And I hate to use the word lucky, but in many ways that's how we feel - so fortunate to have a healthy baby. That is definitely something that we are so incredibly grateful for as parents.
After Anna was a few hours old and I'd had some rest, I really started to get anxious to see Ev. I knew she was having the time of her life with my mom, but I missed her! So my mom brought Ev to the hospital to have dinner with us.
She had no desire to touch or look at Anna initially. In fact, she mostly ignored her. She kept saying that the baby was in my tummy still.
Thankfully, Ev had plenty of interest in spending time with me. She spent a couple hours in the hospital room with us and it was so good to see her, especially since Nick and I would both be staying the night away from her.
I was so excited to get home and be with Ev, but also terrified to have two children. I told Nick that I made sure to pack makeup and hair supplies this time since last time I didn't and basically looked homeless in all our hospital pics. I had such grand aspirations of Jenny Packham calling me and saying that Kate Middleton just didn't do justice to that polka dot gown and offer to be my right hand lady per post-baby fashions. But I've come to realize that its just not in the cards for me to channel Kate Middleton in the hours following childbirth and the only things I touched in my makeup bag and hair supplies were chapstick, toothbrush and a hair tie.
Ev has really warmed up to Anna and is now mildly obsessed with her. She loves to share her toys and blankets with Anna and is constantly giving her kisses (we have to watch her quite carefully to avoid smothering). She really is a great big sister.
My mom stayed for 10 days (she left yesterday afternoon) and I literally wept when she left. I just kept telling her how scared I was to do it without her. You have to understand something about my mom - babies are her "thing." She has many talents, but by far her greatest skill, is being the world's most amazing baby whisperer. If a baby is crying and she walks into the room, I swear, NO LIE, the baby stops crying. She just knows what to do in every situation (I'm sure having six of her own children helped facilitate this) and she took such good care of all four of us while she was here. She cooked fabulous meals three times a day - seriously I woke up to omelets, pancakes, etc. every morning! She cleaned and scrubbed and changed diapers and helped entertain Ev and held Anna so I could play with Ev and let me sleep and basically worked like a slave for 10 days.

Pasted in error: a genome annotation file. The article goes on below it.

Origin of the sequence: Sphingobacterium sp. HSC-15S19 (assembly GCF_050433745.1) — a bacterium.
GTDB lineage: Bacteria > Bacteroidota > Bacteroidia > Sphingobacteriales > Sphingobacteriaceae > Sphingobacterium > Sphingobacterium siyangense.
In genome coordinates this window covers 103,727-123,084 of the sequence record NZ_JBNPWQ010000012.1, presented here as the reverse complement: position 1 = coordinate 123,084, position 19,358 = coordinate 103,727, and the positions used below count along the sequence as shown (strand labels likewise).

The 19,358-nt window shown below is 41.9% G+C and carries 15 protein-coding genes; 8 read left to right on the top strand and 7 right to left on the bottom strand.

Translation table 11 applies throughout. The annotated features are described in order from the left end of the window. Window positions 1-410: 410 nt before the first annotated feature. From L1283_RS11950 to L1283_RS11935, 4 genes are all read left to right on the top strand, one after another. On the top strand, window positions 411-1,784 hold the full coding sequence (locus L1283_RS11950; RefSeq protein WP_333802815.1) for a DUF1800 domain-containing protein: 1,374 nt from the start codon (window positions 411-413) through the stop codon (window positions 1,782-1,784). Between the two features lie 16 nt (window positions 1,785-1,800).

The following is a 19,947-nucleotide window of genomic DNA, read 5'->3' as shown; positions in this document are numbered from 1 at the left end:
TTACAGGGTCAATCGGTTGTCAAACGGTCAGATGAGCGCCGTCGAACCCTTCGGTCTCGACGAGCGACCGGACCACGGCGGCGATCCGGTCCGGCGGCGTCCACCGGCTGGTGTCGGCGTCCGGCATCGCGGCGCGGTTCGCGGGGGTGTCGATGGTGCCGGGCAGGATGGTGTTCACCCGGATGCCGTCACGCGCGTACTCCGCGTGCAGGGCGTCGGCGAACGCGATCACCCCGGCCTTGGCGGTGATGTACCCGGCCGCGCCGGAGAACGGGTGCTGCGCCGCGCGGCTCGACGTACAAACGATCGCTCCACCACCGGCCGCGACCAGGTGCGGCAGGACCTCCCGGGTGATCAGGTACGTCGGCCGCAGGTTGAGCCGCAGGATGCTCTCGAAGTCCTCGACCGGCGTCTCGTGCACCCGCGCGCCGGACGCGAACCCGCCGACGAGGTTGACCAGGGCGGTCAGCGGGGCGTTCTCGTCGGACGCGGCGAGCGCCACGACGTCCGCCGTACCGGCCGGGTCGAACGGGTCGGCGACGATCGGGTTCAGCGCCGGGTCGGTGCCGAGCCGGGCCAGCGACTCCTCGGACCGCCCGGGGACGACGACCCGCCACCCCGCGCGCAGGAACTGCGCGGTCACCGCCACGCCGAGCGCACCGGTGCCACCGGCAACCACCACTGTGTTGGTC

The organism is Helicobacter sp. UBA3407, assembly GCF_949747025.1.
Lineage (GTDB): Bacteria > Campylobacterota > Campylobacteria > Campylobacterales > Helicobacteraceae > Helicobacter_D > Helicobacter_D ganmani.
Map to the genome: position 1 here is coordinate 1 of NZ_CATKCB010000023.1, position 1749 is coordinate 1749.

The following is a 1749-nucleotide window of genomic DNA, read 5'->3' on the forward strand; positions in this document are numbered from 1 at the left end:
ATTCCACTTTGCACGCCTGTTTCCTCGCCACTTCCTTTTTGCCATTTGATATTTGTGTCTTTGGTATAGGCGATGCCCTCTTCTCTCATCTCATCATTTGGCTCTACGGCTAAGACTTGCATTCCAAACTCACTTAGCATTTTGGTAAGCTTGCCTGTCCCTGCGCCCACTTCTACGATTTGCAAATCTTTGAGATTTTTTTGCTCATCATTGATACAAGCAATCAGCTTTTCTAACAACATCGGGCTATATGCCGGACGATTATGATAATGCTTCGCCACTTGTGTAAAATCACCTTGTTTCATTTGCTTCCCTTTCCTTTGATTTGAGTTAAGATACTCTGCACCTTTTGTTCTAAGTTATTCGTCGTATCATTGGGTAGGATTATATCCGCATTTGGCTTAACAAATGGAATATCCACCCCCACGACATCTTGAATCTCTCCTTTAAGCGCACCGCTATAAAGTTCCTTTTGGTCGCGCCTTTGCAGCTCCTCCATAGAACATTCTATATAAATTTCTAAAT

She's so unselfish. I know she probably wanted to just sit on the couch and snuggle Anna all day (which she thankfully got to do a little), but she spent her entire time here taking care of us. I would wake up and roll over in bed and there would be a sandwich and a water bottle waiting for me. I would come downstairs and she'd be cooking in the kitchen or playing with Ev or scrubbing my toilets. She must have been so exhausted when she left! I'm resisting the urge to call her and make her come back and take care of me. I think as a mom, you spend so much of your time taking care of other people that when someone takes care of you, its the most meaningful, special thing in the world. And that's how I felt the whole time my mom was here, so special. She just knows how to nurture and I'm so grateful to have benefitted from that my whole life, but especially the past 10 days. She has made the transition from child to children much easier on me and I cannot thank her enough.
I still can't believe we have two kids! Its like we've always had Anna but she's brand new at the same time. We simply adore her. She's such a good baby and I'm hopeful that I'll be able to tackle two kids with confidence and patience. My friend Heather told me that since she's had two kids she doesn't shower or do makeup on the same day. I can totally relate since I neither shower or put on makeup anymore. But hopefully when I'm not so sleep deprived my personal hygiene will regain some momentum.
Here are some things I've learned since having Anna:
1. You don't need two hands for anything.
2. The only hair I do these days is Evelyn's (and only since my mom left).
3. If you have an opportunity for a hot, uninterrupted shower you should take it, even at 3 AM.
4. A little bit of fresh air goes a long way. For example, walking to the mailbox.
5. Laundry is a full-time job.
6. Sleep wins every battle, which is why my personal hygiene is truly offensive.
7. Anna does not mind the smell of my janky breath.
8. I really love having two kids and I'm so grateful to be a mom.
And some more random phone pics that I don't have the energy to put in order.